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Trigger Mechanisms

Root Sticks

Setting It Up

The root stick consists of two sections of rebar (reinforcing bar) or two sticks called set stakes driven into the ground at a 45-degree to 60-degree angle (with the ends pointing away from the trap door). A length of rope or cord is attached at one end to the drop door and at the other end to the middle of a strong stick or piece of scrap lumber, called the root stick.

How It Works

The door is held open by wedging the root stick behind the set stakes. Bait is placed around and on top of the root stick, and the trap is sprung when feeding and rooting pigs push the root stick out from behind the set stakes. Note: The root stick trigger is dependent upon gravity and is best suited for use with a sliding drop door.

Trip Wires

The trip wire is a line or wire strung across one corner or the rear section of the trap, run around one side of the trap, and attached to a triggering device (pin, hook, or prop stick) on the trap door.

When stringing the trip wire from the trap door to the rear section of the trap (the point at which it will change direction and cross the width of the trap), position the line or wire high enough so that the backs and heads of adult pigs will not disturb it and spring the trap too soon.

How It Works

Once sufficient pressure is exerted on the line or wire, the trigger device releases the door and the trap is sprung. The amount of pressure required to spring the trap can be adjusted by tightening or loosening the trip wire.

When using a multicatch trap door, a trip wire works best. The action needed to pull the prop from the saloon-style door or to release the door panels on the root door work much more smoothly and reliably with the trip wire. Note: Trip wires used with saloon-style doors and root doors should be one continuous length.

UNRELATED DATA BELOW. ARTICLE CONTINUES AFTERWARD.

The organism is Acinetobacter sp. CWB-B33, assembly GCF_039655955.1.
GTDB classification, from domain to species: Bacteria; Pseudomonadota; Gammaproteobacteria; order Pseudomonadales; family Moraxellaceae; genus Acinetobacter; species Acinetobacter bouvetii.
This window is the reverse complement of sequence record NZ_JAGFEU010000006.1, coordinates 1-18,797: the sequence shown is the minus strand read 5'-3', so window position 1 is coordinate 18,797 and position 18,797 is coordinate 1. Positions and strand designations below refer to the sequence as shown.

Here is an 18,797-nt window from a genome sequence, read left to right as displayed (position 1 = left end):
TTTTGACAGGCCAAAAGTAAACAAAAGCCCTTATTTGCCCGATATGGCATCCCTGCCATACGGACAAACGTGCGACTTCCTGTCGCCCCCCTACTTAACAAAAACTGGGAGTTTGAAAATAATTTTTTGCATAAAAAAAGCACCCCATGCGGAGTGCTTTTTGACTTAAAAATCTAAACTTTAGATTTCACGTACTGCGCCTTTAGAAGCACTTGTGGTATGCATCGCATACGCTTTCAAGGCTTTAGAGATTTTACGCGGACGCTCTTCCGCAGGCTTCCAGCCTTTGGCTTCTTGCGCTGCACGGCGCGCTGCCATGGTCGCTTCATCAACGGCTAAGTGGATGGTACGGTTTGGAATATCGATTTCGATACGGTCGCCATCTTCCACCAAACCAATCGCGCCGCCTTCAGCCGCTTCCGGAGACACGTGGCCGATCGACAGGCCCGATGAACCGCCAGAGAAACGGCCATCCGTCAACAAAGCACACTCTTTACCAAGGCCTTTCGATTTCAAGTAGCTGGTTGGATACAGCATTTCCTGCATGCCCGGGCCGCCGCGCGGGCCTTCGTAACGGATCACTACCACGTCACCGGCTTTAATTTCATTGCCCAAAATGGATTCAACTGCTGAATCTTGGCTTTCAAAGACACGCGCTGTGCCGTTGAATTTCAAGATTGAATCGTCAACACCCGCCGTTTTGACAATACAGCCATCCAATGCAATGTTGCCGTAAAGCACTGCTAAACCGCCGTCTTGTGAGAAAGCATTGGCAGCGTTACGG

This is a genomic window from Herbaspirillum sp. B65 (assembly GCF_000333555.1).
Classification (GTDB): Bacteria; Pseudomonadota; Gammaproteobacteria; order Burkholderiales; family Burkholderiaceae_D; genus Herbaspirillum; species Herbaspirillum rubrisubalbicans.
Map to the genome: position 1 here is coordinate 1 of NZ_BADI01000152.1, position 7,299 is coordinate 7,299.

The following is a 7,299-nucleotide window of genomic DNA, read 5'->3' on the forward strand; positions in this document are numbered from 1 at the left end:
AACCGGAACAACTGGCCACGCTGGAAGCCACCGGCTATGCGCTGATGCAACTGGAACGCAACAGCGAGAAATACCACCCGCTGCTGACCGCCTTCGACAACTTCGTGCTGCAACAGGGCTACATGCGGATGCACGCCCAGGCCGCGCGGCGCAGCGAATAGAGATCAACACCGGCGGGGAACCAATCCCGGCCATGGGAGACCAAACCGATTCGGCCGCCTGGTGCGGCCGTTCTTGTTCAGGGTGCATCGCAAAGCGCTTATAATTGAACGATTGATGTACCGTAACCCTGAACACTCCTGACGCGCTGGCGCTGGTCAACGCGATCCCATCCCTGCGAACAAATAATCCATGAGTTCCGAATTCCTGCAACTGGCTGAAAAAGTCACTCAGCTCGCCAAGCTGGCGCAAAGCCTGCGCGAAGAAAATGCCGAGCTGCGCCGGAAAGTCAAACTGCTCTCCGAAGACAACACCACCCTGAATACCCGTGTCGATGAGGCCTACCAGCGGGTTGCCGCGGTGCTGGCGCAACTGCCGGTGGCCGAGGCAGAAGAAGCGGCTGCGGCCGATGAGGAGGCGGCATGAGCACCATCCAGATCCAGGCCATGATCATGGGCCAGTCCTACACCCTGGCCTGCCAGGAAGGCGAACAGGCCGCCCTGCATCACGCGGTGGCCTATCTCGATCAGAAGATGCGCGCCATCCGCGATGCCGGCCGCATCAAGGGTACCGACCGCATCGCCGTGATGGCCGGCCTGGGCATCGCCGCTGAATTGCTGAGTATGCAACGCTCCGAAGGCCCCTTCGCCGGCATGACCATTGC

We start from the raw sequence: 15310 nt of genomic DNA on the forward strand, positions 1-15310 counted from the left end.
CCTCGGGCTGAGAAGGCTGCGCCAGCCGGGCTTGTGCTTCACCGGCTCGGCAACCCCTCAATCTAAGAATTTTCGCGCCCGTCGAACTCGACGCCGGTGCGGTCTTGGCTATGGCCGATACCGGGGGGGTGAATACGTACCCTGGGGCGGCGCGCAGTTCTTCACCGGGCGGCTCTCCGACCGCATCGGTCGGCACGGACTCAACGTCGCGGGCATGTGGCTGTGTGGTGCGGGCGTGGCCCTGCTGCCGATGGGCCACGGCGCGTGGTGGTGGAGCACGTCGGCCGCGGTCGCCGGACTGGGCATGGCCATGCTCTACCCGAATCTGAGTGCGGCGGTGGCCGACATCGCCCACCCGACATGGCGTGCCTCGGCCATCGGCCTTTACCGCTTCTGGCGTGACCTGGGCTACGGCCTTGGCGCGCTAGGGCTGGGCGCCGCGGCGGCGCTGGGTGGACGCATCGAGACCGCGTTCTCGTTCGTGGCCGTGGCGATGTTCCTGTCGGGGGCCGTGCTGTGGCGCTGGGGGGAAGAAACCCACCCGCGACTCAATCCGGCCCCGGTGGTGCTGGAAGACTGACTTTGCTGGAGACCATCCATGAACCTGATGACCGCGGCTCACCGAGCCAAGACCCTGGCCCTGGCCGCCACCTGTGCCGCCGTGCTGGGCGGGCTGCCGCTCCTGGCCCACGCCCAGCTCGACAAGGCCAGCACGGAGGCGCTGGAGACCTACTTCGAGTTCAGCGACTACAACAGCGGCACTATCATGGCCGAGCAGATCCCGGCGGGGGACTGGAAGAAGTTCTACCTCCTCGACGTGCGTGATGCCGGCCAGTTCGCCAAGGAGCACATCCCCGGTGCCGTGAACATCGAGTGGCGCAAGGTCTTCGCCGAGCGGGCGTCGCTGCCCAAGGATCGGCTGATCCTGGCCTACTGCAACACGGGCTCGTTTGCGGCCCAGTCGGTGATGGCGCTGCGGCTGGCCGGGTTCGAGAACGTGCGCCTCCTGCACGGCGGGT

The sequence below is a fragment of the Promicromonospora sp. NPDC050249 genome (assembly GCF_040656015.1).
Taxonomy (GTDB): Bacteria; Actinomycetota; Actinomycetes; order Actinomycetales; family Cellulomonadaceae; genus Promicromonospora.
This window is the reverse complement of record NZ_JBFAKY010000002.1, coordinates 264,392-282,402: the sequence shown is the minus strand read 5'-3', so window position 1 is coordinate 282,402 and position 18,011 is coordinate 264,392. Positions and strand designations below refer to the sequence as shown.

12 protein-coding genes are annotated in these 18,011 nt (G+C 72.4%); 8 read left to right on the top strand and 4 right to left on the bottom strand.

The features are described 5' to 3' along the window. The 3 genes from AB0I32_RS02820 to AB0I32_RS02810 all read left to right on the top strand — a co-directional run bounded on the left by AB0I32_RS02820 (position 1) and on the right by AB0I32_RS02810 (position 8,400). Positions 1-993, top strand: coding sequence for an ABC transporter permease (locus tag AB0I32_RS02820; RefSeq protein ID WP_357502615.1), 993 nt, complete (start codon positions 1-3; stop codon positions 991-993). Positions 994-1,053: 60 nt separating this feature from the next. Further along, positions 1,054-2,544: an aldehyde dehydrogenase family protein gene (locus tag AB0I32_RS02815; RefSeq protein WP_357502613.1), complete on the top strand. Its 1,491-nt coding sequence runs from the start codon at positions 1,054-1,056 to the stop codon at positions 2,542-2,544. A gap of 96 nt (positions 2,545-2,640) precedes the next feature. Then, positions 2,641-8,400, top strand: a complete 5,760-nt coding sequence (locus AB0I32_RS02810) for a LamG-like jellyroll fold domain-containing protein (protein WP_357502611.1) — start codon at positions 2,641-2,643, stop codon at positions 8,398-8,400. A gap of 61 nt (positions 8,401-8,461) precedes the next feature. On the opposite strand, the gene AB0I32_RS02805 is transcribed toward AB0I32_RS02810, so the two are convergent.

Trip Wire Placement

To reduce incidents of the trap being sprung early by nontarget species, such as raccoons and opossums, suspend the trip wire across the rear section of the trap 16 inches to 20 inches above the ground. Suspending the trip wire at this height will also help reduce the chances of younger and smaller pigs springing the trap too soon.

Root Sticks vs. Trip Wires

Both the root stick and trip wire are proven triggering mechanisms for trapping wild pigs. However, because of their varying levels of trigger sensitivity there are times when it may be more tactful to use one versus the other. Whereas trip wires are more sensitive to disturbance, root sticks are less so and require more effort on the part of pigs and nontarget species to spring the trap. If pigs seem to be purposefully avoiding the root stick trigger or soils are too loose or too compacted to use a root stick, then a trip wire is the better option. See the figures below for converting a root stick to a trip wire.